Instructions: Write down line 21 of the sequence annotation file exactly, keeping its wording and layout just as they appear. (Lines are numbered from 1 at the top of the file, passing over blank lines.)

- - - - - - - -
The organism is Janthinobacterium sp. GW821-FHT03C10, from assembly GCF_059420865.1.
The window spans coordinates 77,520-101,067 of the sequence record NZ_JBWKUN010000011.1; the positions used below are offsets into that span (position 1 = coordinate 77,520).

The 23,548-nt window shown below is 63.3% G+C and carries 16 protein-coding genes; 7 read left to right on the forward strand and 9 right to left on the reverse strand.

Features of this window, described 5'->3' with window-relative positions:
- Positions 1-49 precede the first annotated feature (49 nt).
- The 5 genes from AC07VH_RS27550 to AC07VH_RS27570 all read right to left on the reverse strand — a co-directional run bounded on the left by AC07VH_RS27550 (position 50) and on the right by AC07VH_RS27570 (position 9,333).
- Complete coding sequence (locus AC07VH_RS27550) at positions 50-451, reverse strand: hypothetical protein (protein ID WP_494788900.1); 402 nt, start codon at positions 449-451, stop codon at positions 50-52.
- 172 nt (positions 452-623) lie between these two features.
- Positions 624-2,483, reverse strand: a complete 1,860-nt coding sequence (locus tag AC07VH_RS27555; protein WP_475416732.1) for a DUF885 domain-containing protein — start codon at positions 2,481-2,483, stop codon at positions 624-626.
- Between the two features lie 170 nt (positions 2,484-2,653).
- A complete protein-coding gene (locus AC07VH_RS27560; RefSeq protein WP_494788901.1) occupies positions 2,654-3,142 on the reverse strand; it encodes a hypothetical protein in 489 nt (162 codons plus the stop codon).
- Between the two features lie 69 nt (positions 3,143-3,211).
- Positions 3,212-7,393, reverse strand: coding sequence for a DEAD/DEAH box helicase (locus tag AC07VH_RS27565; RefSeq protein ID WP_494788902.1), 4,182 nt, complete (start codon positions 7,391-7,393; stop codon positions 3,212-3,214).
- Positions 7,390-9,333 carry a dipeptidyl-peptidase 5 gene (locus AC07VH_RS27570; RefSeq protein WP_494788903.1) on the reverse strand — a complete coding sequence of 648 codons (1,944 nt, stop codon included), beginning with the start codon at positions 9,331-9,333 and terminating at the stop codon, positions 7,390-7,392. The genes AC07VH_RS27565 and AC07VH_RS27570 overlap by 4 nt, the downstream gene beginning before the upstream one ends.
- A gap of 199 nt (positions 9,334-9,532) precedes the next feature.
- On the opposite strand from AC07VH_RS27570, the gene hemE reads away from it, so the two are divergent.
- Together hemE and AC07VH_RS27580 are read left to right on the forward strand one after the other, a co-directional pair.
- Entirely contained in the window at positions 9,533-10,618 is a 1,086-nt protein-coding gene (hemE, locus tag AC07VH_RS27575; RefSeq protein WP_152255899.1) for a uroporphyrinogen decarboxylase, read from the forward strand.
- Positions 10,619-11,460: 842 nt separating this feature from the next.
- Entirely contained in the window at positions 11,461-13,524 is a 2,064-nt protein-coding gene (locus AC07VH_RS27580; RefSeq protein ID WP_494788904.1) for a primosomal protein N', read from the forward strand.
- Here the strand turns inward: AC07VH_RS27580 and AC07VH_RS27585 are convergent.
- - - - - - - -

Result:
- Here the strand turns inward: AC07VH_RS27580 and AC07VH_RS27585 are convergent.